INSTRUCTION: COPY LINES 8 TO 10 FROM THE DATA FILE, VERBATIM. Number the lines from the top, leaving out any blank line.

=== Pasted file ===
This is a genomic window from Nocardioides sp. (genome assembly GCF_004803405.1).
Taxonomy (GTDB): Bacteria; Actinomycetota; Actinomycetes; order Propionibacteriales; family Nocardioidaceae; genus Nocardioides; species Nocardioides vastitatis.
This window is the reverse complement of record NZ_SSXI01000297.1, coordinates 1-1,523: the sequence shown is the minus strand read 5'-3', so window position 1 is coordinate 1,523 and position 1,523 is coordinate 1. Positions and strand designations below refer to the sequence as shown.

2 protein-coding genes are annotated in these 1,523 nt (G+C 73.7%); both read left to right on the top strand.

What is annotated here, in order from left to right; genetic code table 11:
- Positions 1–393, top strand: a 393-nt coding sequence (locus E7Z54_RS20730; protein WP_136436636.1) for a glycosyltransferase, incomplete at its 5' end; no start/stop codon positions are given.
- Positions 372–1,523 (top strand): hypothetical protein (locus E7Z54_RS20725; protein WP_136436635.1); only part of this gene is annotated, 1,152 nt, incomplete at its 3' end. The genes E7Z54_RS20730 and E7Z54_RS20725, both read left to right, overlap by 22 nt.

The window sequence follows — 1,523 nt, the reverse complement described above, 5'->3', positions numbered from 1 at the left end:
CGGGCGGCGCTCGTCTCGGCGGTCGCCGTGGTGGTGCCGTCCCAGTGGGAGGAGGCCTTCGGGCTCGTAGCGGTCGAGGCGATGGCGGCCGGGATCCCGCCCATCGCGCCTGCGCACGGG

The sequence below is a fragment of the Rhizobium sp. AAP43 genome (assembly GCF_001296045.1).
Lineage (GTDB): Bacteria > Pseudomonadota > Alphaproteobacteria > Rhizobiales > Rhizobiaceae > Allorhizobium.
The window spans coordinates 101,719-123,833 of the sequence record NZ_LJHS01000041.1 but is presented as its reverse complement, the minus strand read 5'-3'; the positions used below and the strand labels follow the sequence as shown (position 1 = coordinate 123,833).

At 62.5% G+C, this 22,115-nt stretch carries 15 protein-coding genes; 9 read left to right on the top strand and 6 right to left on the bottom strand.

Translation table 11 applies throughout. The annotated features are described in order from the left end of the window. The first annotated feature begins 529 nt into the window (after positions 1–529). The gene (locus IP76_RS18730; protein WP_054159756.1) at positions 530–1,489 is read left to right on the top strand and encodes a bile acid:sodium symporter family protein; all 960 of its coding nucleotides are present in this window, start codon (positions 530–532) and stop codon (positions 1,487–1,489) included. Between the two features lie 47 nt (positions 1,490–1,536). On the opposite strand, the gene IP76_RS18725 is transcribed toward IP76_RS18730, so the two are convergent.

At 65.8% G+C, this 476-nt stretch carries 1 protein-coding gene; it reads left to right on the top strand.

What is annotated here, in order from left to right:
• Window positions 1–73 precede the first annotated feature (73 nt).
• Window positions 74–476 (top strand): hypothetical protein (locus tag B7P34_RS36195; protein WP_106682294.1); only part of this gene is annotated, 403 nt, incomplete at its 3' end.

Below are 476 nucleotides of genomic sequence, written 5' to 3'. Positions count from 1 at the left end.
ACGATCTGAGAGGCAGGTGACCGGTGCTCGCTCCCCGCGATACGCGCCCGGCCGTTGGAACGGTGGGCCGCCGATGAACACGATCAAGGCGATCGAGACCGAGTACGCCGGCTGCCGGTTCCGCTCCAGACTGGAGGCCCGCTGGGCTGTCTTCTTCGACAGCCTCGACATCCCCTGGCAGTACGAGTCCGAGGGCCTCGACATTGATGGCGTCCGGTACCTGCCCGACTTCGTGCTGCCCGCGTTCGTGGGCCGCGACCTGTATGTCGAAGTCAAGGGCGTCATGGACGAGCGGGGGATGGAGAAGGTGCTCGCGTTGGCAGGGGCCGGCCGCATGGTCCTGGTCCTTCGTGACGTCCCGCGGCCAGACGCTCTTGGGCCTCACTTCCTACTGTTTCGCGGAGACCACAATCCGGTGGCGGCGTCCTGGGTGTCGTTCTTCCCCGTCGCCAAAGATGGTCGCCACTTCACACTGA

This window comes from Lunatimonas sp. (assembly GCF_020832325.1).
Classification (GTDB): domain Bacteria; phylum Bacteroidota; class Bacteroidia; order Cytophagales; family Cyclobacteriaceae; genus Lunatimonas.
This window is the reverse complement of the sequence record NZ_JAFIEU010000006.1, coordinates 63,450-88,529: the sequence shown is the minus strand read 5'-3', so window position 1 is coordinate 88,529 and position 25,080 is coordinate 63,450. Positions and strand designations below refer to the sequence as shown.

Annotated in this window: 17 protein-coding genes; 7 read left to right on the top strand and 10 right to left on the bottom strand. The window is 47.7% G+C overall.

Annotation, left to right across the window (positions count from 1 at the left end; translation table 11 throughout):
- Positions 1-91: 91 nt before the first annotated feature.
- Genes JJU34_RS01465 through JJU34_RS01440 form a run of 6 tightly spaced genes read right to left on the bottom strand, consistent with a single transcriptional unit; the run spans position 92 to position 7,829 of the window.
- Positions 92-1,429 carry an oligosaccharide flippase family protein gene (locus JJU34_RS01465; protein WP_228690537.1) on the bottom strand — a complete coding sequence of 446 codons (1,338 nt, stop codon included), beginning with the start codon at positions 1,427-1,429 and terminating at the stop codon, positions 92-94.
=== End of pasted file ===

The window sequence follows — 1,523 nt, the reverse complement described above, 5'->3', positions numbered from 1 at the left end:
CGGGCGGCGCTCGTCTCGGCGGTCGCCGTGGTGGTGCCGTCCCAGTGGGAGGAGGCCTTCGGGCTCGTAGCGGTCGAGGCGATGGCGGCCGGGATCCCGCCCATCGCGCCTGCGCACGGG

The sequence below is a fragment of the Rhizobium sp. AAP43 genome (assembly GCF_001296045.1).